Goes well with white or wild rice with pistachios.

2 servings

2 Vermont farm-raised pheasant, boneless breasts
½ cup water
½ cup brown sugar
1 cup raspberries (fresh or frozen)
2 Tbsp balsamic vinegar
½ tsp salt
½ tsp freshly ground black pepper

Bring ½ cup water to a boil in a small saucepan and dissolve brown sugar in it. Add raspberries and boil gently for five minutes. Press through a sieve to remove seeds, then stir in vinegar, salt and pepper.

Marinate pheasant breasts in raspberry sauce, refrigerated for a least two hours (and as long as overnight).

Drain pheasant, reserving marinade, and sauté in oil over medium heat for seven minutes on each side (or until no longer pink inside). Add marinade and turn meat several times to coat well with hot sauce and serve.

Enjoy with white or wild rice and vegetables of choice.

4 servings

4 Vermont farm-raised pheasant, boneless breasts
12 Tbsp (1 ½ sticks) unsalted butter, softened
1 cup dry Champagne (Brut) or dry white wine
3 Tbsp shallots, finely minced
¼ cup heavy cream
salt and freshly ground pepper
parsley, minced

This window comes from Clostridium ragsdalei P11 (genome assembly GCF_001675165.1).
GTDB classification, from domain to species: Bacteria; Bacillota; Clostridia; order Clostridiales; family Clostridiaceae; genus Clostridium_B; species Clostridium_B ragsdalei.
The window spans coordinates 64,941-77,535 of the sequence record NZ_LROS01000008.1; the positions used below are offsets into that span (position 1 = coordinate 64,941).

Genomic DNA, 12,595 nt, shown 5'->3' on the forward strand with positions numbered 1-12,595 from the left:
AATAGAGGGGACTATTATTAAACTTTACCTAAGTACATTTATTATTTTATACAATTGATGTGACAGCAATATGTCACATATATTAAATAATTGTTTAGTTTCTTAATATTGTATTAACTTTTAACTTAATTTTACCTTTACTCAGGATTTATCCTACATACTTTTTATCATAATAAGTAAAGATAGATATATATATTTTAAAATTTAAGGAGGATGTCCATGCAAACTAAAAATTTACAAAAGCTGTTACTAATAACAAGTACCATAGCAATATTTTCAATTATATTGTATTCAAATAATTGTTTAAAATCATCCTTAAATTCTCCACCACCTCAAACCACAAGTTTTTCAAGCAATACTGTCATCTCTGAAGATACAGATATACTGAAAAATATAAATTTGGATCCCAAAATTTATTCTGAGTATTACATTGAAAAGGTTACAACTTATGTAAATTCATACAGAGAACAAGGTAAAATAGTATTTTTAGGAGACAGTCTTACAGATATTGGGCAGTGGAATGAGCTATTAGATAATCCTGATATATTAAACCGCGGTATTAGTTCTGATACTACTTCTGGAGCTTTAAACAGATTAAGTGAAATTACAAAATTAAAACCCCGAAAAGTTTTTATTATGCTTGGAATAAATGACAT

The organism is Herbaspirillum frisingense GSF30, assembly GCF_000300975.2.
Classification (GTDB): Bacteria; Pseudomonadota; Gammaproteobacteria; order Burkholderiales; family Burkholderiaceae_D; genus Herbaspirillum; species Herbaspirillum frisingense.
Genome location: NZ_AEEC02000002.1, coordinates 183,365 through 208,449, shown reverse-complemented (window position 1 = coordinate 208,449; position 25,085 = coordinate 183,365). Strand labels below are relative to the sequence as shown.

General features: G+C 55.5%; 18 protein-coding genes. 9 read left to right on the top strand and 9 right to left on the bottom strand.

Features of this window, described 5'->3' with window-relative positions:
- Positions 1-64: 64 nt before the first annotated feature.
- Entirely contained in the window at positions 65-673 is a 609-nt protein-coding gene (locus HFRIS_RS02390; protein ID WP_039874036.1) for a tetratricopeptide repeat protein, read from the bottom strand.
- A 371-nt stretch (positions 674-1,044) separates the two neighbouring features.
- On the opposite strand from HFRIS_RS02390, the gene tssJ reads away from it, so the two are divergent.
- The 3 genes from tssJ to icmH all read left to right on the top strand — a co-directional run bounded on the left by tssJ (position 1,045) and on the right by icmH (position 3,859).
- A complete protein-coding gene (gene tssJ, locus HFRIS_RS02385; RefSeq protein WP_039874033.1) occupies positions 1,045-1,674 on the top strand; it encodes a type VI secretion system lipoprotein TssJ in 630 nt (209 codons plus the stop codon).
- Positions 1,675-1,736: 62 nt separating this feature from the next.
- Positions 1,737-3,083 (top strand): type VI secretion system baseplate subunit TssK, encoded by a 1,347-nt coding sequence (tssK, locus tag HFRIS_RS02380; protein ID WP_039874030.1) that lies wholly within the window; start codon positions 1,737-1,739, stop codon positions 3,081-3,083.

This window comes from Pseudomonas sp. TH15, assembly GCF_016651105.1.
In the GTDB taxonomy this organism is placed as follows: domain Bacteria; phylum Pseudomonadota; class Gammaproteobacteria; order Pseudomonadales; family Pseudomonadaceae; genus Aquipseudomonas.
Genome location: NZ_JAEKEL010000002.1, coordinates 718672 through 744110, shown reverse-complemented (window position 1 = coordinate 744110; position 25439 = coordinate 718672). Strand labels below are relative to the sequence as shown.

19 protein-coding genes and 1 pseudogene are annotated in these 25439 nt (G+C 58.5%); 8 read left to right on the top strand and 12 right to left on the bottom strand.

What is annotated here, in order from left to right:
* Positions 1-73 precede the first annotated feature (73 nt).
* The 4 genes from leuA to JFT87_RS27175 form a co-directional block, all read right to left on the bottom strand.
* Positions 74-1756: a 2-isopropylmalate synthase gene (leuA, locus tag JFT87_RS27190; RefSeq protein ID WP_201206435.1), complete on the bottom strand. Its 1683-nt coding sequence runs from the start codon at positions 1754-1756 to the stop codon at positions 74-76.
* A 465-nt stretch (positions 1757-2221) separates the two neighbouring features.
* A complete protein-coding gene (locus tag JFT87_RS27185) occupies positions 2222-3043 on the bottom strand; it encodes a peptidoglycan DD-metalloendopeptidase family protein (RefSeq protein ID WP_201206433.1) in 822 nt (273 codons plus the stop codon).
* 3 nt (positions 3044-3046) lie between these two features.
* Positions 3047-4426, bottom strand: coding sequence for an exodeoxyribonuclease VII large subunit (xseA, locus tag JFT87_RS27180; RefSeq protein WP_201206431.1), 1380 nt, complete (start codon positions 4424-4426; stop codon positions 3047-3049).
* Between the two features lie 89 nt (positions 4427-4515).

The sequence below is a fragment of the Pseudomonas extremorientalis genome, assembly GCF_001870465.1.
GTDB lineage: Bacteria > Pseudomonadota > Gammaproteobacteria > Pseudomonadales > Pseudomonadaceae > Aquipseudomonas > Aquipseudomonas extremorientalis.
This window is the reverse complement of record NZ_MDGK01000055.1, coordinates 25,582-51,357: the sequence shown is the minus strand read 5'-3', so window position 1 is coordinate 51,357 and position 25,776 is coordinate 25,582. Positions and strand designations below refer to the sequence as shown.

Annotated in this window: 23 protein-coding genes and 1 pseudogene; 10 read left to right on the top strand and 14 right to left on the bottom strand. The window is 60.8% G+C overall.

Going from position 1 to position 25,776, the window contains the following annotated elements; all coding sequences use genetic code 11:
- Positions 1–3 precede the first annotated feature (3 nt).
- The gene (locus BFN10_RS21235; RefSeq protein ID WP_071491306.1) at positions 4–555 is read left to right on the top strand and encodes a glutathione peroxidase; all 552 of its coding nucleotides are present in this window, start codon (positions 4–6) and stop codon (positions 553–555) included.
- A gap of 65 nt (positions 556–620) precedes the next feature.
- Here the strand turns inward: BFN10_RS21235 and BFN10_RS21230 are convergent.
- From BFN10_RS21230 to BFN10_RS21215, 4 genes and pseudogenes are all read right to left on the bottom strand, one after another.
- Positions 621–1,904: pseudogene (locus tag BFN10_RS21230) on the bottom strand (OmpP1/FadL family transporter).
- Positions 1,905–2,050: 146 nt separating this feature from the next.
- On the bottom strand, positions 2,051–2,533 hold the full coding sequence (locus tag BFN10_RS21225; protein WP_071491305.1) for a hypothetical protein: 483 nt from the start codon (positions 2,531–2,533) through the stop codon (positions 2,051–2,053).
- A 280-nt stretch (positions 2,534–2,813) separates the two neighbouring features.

Lightly coat bottom of a large (9-10”) sauté pan with some of the butter. Remove skin from breasts. Place in pan, lightly sprinkle with salt and pepper, and add Champagne or white wine. Cover tightly. Poach breasts by simmering very gently three to four minutes per side, or until no longer pink inside. Remove breasts from pan, place on plate and wrap in aluminum foil to retain moisture, reserve in warm oven.

Increase heat to high, add shallots and cream to champagne or white wine, and reduce to 1/3 cup—about 7-8 minutes.  Reduce heat to very low and swirl in butter, 1 tablespoon at a time. Remove from heat and strain out shallots. Season to taste.

Slice breasts on the bias and sauce lightly. Garnish with minced parsley.  Delicious with saffron rice and asparagus spears drizzled with lemon butter.


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Revised: November 14, 2007